Assunta speaks dialect and Italian. She is kind and sympathetic, and finds me hilarious, whether I intend to be or not.
She opens the one door I hadn’t checked. To the garden shed.
In it, there’s a key to the first floor apartment (which extends to the second floor, where there is a terrace below my terrace).
We carry the ladder up to the second floor, and Assunta shimmies up like an Italian monkey, without batting an eyelash. Completely unruffled. She says it’s a good thing I left the terrace door open, too.
I call up to her to ask about the oven and the eggplant.
She responds diplomatically that perhaps we should have a different plan for dinner tonight.

Sad, burned eggplant.
I thank her and Maria profusely, and offer to carry the ladder back to Maria’s house, but Assunta will not hear of it. I tell her in Italian that the good news is the house is very secure. She laughs heartily. Did I mention she thinks I’m hilarious?

The night before, I had made tomato sauce and over-salted it.
I had to throw it out and start again today.
I have now been to the local market to buy the same things twice. I will need to go again, and explain to Ralph From-Brooklyn-50-Years-Ago, who owns the place, that I am not stockpiling tomatoes and eggplants for the End Times. I’m just a careless American twit.

After I clean up the burnt vegetables, I realize how little time I’ll have to complete this dinner before my friends arrive. I take it as a challenge.
I GRAB MY KEYS. ALL OF THEM, and run down to the car for the 10 minute drive into town.
But on they way up to the main road, I pass Assunta. She’s opening a garden gate.
I dangle my house keys next to the car window. She sees them and laughs again, but tells me to stop. She says she thinks she has some eggplant ready to pick.
So, I go into the garden with her. She fills the bottom edge of her large shirt with small eggplants and beautiful tomatoes. I think she’ll hand me a few, but she puts the whole lot into my car.
“Wait. . . that’s all for me? I thought you were picking some for yourself.”
“No. It’s for you. For your dinner.”
“But . . . really? OK . . . thank you so much. You’re so generous.”
She doesn’t miss a beat before she says matter-of-factly, “It’s not a gift from us, it’s a gift from the land.”

Gifts from the land (and Asunta)

I can’t argue with this, and wouldn’t want to. Of course, she’s right. It’s a good reminder. It makes the last few hectic hours seem worth it just for that.

In the next couple of days, I’ll have a chance to get to know Assunta a little better, and be grateful for it. She is small in stature, dark-skinned, with hands that have clearly worked hard for a long, long time. She is eager to laugh and quick to offer a smile, and I have never heard anyone so clear about their place in the world, so grateful for each day, each moment, even when you have to help fools who leave their keys behind locked doors.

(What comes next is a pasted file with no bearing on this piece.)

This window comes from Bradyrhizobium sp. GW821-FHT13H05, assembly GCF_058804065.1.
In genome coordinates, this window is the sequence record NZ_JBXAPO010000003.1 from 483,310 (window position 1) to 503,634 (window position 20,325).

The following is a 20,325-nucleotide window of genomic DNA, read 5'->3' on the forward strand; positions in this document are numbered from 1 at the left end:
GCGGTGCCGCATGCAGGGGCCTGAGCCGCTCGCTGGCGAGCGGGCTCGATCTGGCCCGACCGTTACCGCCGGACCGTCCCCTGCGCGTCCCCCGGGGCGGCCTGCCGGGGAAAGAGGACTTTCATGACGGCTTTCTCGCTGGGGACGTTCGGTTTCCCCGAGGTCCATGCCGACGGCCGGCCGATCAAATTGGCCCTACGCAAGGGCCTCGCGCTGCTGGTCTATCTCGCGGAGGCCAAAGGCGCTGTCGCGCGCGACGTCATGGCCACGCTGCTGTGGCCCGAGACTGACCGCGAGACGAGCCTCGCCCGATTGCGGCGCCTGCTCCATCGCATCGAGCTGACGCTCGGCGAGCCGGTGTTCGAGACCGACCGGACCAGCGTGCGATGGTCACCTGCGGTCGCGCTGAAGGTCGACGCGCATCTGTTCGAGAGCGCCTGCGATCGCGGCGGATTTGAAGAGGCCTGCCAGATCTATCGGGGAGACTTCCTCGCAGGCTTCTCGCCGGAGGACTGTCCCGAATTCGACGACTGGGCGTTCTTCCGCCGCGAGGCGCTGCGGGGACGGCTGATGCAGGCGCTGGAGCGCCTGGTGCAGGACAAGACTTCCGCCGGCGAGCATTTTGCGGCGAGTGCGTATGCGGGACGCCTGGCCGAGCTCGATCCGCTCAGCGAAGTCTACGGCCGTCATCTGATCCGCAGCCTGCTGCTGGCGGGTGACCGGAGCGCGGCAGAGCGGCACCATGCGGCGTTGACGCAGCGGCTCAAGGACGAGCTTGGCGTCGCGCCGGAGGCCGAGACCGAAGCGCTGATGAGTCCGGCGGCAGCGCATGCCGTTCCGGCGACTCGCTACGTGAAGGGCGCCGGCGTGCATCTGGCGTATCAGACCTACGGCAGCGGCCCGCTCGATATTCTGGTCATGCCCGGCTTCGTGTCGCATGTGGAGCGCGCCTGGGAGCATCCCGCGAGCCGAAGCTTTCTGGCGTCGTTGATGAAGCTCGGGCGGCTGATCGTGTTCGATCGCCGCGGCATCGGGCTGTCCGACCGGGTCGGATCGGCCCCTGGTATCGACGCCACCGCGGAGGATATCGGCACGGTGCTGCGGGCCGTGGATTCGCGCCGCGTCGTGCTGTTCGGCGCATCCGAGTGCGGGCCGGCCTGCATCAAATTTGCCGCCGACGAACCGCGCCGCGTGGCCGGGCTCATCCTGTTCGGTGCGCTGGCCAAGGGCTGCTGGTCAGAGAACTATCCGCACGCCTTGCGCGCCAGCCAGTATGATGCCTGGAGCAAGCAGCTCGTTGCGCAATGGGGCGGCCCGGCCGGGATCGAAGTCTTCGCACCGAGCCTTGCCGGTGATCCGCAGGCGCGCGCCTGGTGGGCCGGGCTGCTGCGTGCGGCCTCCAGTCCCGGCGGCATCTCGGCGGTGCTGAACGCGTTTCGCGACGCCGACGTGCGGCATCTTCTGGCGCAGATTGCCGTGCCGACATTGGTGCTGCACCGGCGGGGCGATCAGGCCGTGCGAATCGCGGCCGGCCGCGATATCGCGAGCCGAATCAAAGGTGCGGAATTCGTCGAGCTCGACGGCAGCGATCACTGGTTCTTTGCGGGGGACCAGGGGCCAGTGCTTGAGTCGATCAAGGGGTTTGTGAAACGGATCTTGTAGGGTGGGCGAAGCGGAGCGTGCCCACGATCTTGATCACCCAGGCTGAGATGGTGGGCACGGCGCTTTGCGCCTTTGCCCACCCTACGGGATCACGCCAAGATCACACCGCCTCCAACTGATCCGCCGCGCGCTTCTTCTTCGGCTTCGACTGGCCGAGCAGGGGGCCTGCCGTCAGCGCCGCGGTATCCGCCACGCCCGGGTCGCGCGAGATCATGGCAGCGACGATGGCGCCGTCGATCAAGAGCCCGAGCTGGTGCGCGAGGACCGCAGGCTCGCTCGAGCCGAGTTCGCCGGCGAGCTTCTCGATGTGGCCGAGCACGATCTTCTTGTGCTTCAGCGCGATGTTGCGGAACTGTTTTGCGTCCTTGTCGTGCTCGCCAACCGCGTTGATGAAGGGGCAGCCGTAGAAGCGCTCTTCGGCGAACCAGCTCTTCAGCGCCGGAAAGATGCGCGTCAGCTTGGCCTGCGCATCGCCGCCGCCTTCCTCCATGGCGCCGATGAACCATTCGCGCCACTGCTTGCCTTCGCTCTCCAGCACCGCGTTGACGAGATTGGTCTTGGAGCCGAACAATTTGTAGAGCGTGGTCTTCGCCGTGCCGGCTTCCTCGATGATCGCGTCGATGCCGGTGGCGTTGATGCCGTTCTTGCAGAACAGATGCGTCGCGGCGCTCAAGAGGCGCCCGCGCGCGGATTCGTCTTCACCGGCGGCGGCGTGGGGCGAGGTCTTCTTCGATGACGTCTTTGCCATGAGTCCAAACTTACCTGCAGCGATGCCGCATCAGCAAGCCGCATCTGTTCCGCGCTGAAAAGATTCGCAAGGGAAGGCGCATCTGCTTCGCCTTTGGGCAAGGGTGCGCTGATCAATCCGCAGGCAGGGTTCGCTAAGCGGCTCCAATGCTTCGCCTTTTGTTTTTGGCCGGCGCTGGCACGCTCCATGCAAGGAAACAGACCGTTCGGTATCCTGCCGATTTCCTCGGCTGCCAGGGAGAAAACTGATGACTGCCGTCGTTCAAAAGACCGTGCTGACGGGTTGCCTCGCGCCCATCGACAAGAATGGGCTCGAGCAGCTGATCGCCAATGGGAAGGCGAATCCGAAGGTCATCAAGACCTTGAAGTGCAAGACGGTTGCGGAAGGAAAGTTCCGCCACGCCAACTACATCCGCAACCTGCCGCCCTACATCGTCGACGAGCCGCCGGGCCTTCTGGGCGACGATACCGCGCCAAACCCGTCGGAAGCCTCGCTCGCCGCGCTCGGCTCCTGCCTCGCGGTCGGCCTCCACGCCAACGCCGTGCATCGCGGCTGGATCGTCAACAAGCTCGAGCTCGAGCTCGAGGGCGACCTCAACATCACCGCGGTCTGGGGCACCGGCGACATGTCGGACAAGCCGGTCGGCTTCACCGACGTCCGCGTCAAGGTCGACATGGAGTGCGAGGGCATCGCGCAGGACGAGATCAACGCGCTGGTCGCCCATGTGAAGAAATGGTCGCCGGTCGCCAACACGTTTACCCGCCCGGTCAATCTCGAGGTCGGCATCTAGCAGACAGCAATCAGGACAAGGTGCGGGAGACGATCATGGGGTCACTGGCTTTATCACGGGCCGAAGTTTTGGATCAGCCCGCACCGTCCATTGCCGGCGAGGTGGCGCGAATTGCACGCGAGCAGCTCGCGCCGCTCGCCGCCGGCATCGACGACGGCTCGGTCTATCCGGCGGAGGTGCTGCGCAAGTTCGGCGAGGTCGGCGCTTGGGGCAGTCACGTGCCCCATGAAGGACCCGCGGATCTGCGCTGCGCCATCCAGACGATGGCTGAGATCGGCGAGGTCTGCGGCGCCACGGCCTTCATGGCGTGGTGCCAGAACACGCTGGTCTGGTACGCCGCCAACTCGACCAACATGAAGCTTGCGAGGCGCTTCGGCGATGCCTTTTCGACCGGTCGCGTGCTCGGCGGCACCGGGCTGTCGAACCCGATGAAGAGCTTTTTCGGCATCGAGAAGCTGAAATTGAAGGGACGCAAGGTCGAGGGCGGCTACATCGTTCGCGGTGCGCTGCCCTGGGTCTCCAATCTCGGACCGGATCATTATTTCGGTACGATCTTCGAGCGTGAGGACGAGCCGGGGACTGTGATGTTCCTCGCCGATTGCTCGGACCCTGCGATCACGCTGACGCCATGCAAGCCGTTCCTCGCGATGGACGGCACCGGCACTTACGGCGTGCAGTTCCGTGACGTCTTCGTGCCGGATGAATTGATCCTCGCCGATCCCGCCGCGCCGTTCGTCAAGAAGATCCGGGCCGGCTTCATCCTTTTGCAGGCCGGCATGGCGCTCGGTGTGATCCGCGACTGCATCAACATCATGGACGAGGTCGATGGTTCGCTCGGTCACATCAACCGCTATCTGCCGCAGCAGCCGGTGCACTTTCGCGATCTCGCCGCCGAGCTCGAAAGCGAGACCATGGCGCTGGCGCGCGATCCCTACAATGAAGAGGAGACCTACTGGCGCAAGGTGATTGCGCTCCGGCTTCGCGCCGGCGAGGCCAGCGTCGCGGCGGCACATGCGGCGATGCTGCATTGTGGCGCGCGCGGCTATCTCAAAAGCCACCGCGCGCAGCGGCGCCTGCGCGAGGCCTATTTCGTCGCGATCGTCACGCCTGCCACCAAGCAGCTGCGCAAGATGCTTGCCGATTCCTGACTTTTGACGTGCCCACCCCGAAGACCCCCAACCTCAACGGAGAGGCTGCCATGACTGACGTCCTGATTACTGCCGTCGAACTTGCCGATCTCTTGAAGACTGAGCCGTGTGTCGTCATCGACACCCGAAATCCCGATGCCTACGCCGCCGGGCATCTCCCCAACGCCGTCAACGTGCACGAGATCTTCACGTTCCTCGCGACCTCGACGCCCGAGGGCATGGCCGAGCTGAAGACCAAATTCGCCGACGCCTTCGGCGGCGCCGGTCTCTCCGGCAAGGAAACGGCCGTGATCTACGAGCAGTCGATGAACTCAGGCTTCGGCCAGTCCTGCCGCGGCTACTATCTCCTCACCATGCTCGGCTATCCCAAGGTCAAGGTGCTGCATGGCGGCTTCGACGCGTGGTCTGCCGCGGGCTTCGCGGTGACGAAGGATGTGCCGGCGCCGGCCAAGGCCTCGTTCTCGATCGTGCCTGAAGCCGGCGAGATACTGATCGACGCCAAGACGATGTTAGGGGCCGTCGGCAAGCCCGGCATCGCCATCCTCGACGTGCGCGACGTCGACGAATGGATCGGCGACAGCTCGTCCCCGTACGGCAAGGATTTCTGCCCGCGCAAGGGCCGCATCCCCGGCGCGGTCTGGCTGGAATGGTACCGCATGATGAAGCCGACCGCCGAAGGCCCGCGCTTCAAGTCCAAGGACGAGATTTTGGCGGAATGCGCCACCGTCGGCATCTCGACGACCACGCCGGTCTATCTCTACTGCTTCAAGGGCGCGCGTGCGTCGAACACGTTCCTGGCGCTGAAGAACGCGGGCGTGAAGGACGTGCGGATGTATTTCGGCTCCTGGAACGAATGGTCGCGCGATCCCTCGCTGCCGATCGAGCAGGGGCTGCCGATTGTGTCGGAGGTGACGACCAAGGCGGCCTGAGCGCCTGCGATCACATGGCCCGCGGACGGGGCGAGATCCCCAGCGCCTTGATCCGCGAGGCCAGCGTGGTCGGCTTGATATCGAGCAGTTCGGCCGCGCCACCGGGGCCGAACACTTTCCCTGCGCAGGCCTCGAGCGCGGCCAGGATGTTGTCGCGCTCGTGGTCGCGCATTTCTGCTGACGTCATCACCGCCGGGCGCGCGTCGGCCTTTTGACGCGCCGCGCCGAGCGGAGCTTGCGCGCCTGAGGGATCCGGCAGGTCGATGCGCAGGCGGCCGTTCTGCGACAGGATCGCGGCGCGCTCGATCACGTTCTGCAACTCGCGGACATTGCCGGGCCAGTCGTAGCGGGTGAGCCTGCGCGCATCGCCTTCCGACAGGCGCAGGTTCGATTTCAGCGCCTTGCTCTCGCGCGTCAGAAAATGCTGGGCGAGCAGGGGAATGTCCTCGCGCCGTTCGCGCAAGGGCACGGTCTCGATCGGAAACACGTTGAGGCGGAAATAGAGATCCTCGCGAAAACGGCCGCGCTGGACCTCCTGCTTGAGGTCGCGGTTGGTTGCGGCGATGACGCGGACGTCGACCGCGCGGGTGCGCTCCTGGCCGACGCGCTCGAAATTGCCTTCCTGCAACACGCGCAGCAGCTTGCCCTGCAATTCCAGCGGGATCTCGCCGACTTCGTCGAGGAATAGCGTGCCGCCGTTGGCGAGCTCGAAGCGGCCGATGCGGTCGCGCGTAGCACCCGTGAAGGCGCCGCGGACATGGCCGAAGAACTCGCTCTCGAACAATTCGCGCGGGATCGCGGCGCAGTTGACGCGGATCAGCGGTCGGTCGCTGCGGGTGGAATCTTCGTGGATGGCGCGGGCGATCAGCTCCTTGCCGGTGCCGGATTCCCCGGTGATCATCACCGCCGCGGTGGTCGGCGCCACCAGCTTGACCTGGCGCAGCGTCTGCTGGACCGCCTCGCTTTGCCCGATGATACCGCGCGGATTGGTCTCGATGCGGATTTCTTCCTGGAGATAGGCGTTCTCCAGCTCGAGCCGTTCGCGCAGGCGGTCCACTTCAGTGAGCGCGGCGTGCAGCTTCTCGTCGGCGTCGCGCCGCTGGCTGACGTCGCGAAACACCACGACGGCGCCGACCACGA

I invite her in for some cake a few days later, and she happily obliges. She’s not much for technology, she says. She likes to talk face to face.
She points to a nearby hill and tells me she was born “right over there.” She’s lived elsewhere, but has come back here. “This is my land. This is my world,” she says, smiling. “I love my land. It’s the most beautiful in Italy.”

Surely the fates are wiser than me, and can use my carelessness to send a living Buddha into my frazzled sphere of existence. She moves through the static with ease, ascends the ladder without fear, smiles and laughs at my Divine Comedy.
It’s all happening here, now, in her land, her world that she loves.
She will not pick and choose. She will love all of it.

She drags me out of purgatory, into the bright blue Cilento day.

Wednesday, July 19, 2017

Phantom of the Arena

It’s cooler here in the shade of these corridors than out in the center of the Roman arena, under the blazing Andalucian sun.

I’m walking slowly.
I’m saying their names out loud.

"Antonio Dominguez"

“Jose Lopez”



I’m wondering, and so I ask “Do you hear me, Juanito?  Is this what you wanted?”

I pause, but only a distant crow replies, and really, I think he’s talking to someone else outside. What a primeval sound it is, though. I imagine those whose names I’m reading and speaking might also have heard that “caw” as they wandered and wondered here.

It’s heady stuff to imagine I could bestow immortality in this way, by the mere utterance of a name no one has spoken for perhaps centuries. But of course, I cannot. My companions here are ghosts, long gone.

"D [?] 2 April, 1934. They visited this historic place."